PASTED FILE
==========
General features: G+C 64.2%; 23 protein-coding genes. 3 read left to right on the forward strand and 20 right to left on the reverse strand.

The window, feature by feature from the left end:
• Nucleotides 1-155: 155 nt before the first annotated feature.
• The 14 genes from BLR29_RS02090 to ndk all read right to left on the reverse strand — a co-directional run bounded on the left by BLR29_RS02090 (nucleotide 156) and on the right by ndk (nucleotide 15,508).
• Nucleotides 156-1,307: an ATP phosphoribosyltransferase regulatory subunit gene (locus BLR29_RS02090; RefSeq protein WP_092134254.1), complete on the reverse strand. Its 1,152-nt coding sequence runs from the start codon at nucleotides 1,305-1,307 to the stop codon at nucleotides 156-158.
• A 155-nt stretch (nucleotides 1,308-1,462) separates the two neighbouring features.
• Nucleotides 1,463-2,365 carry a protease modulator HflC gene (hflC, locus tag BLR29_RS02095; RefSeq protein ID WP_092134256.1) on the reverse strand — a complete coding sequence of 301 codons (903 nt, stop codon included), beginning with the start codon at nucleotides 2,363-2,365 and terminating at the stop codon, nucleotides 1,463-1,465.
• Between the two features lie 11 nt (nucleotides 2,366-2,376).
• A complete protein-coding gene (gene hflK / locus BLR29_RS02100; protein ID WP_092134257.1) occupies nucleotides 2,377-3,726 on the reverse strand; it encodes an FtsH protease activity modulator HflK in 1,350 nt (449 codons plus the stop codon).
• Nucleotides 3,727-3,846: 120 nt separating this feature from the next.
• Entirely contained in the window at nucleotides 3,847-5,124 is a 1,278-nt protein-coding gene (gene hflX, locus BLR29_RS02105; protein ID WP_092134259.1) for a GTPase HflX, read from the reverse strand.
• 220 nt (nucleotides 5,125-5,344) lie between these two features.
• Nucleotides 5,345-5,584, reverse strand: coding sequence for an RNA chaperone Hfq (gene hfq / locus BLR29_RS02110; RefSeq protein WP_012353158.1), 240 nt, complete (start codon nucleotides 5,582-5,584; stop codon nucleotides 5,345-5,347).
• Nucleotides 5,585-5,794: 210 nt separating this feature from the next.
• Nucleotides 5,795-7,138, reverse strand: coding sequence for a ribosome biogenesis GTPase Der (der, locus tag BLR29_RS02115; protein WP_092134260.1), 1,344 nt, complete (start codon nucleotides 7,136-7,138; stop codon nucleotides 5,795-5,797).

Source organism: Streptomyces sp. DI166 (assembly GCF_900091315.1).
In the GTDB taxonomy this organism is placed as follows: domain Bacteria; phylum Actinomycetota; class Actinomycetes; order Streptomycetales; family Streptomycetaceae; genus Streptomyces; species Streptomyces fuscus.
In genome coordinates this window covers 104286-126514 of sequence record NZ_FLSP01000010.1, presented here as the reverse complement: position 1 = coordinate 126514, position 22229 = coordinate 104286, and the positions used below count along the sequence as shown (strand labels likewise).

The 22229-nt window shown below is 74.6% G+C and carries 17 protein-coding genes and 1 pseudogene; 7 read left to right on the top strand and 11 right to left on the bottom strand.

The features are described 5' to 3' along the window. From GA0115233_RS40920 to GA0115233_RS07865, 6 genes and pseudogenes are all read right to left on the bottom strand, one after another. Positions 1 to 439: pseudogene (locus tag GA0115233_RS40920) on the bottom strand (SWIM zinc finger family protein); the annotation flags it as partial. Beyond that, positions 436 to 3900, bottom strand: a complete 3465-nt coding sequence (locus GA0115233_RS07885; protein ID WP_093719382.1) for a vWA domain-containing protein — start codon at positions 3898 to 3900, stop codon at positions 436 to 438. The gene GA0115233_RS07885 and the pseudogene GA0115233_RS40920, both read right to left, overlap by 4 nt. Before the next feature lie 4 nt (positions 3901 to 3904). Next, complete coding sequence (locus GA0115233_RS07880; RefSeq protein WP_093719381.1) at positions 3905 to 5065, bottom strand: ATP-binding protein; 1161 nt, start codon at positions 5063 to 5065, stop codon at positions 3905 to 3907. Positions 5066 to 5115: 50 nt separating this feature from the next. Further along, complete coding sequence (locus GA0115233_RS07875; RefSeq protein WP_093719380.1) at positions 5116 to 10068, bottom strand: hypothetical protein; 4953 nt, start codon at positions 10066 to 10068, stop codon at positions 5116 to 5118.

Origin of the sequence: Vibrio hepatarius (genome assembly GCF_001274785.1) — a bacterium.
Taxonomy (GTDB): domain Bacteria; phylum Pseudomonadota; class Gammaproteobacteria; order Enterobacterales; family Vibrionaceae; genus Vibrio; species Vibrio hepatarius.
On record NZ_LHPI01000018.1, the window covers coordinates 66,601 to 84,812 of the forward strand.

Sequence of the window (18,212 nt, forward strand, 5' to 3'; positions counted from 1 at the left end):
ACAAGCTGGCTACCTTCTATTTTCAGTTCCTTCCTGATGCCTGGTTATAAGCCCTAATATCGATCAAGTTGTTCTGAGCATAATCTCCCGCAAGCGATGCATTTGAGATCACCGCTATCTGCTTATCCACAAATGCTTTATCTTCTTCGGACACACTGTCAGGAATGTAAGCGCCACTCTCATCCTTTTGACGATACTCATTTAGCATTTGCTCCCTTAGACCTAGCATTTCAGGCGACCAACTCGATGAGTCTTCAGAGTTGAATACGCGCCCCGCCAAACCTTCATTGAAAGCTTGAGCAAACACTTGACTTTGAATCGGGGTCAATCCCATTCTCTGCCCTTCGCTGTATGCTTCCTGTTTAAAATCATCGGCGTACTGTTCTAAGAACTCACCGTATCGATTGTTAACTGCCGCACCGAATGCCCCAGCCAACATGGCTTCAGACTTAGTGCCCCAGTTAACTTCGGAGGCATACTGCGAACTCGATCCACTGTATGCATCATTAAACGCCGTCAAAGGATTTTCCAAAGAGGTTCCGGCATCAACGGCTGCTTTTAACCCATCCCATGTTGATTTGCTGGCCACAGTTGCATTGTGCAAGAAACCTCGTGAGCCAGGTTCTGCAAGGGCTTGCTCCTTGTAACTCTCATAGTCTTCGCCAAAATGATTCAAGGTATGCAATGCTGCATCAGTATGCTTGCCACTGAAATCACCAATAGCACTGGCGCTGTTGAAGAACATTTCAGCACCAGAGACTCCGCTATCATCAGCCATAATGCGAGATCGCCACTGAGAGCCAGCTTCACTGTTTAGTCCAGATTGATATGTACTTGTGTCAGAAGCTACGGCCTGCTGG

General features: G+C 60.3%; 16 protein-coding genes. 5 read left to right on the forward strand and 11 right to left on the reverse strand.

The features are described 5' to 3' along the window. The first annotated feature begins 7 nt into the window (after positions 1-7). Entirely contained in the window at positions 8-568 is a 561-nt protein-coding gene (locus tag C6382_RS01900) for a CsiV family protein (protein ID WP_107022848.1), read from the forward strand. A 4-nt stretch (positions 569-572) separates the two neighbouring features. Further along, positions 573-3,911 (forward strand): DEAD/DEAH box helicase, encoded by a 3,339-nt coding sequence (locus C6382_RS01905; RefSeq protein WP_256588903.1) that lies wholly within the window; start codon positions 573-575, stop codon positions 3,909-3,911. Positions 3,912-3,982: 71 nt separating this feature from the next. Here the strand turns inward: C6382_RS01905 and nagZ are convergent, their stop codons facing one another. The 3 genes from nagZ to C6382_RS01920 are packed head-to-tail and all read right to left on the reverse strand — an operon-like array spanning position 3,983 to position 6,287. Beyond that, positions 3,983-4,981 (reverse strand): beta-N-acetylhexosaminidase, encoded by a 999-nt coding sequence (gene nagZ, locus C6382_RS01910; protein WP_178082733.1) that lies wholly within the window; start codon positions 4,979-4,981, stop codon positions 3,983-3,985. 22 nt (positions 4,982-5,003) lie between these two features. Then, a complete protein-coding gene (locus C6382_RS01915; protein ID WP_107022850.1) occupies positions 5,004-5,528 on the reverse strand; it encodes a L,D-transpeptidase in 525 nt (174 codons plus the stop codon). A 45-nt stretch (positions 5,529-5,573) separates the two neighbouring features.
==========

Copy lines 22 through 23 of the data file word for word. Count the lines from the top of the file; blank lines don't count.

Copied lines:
Taxonomy (GTDB): domain Bacteria; phylum Pseudomonadota; class Gammaproteobacteria; order Enterobacterales; family Vibrionaceae; genus Vibrio; species Vibrio hepatarius.
On record NZ_LHPI01000018.1, the window covers coordinates 66,601 to 84,812 of the forward strand.